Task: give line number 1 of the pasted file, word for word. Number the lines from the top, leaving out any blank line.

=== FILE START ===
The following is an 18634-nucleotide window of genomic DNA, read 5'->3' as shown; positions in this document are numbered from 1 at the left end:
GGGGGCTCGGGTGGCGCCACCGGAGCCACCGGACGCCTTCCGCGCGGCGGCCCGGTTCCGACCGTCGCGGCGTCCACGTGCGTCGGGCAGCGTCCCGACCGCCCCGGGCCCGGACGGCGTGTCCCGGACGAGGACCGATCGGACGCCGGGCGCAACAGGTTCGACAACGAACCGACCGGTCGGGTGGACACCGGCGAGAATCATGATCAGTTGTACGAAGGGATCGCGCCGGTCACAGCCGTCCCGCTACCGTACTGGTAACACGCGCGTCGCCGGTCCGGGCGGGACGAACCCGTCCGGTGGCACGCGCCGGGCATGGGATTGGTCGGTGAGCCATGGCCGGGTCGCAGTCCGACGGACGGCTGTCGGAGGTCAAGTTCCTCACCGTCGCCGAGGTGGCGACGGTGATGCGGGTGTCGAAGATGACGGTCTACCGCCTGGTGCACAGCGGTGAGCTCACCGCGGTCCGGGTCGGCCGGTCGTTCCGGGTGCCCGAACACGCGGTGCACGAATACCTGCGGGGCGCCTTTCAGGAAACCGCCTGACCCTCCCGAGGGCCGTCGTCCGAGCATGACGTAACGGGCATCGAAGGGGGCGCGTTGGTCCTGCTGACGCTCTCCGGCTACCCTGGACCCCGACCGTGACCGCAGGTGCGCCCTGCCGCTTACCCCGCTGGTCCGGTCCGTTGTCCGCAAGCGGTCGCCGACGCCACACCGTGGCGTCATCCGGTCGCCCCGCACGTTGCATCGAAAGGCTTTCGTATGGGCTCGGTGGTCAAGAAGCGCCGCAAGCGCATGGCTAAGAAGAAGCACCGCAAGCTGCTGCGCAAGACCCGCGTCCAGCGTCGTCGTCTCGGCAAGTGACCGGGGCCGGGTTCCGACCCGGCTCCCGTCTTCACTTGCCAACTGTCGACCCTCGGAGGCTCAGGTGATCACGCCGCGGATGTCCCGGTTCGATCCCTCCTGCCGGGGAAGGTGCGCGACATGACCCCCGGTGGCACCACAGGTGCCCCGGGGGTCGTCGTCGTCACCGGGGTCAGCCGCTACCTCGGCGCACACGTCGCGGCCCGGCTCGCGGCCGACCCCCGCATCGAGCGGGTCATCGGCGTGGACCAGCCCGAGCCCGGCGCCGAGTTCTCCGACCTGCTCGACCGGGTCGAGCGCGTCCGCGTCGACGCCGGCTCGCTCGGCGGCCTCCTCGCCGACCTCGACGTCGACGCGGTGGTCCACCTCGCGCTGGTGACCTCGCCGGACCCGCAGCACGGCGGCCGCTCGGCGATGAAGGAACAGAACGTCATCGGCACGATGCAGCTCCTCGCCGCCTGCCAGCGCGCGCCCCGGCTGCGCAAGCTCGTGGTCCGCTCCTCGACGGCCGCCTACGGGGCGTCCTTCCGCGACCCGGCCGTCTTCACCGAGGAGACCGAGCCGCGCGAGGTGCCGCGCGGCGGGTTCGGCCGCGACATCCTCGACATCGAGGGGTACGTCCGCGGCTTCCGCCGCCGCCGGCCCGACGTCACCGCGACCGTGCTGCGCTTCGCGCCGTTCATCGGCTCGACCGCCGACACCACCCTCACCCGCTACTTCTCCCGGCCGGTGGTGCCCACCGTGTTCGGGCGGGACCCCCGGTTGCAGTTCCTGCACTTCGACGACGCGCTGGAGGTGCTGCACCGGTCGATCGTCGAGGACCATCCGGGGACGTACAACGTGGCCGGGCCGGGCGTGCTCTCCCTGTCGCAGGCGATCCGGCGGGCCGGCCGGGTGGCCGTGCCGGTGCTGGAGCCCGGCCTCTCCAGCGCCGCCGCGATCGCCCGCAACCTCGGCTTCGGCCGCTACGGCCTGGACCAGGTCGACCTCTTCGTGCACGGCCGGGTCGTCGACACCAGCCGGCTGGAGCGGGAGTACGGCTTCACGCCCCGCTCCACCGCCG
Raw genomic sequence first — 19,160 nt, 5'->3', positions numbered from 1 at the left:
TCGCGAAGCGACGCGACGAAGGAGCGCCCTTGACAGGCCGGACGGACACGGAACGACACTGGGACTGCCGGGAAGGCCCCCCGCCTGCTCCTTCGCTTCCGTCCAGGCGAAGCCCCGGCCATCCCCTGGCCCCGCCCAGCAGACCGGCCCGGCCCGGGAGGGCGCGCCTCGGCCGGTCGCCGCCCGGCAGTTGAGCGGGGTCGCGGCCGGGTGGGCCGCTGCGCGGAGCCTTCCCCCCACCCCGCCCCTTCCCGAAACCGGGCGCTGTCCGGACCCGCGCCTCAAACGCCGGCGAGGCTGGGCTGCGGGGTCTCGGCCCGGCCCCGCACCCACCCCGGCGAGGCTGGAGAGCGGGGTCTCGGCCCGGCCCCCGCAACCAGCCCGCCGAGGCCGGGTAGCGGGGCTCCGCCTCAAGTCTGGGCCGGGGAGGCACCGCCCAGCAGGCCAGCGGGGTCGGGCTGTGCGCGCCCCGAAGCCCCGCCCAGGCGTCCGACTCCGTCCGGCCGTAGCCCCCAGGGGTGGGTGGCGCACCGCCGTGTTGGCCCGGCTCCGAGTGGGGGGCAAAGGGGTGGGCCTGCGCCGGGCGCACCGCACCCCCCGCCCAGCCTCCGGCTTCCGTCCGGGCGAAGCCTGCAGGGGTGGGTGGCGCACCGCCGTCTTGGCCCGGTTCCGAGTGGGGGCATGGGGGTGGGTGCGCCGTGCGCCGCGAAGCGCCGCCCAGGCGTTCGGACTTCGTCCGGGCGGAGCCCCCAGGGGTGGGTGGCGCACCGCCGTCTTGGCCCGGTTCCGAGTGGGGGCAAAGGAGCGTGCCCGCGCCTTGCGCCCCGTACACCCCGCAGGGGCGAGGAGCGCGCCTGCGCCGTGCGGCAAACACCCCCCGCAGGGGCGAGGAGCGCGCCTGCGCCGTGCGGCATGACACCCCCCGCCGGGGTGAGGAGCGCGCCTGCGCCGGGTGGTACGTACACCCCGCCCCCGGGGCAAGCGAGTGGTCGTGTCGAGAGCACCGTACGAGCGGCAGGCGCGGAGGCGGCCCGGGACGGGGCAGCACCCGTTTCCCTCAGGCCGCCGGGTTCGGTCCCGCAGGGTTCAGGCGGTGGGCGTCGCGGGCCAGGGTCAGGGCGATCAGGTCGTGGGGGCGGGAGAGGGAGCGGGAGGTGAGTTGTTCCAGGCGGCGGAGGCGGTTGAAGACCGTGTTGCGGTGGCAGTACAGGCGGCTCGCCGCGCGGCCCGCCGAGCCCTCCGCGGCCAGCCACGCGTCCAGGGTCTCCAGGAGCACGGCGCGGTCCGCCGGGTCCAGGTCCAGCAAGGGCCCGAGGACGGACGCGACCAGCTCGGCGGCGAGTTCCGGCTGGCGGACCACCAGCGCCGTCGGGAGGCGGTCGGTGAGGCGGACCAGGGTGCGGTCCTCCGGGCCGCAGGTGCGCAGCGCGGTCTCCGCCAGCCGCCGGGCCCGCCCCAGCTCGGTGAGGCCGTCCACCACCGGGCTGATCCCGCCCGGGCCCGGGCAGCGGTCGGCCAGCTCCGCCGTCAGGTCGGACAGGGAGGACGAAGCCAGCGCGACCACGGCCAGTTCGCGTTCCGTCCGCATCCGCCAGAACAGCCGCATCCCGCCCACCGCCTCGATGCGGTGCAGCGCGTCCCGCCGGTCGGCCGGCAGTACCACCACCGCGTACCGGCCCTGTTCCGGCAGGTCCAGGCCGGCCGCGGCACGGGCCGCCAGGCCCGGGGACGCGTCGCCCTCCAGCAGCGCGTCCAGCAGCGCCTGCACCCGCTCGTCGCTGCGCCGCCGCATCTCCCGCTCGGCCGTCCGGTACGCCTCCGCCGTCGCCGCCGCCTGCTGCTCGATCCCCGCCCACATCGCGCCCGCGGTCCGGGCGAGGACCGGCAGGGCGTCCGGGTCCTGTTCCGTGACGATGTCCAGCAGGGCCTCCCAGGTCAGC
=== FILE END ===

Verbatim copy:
The following is an 18634-nucleotide window of genomic DNA, read 5'->3' as shown; positions in this document are numbered from 1 at the left end: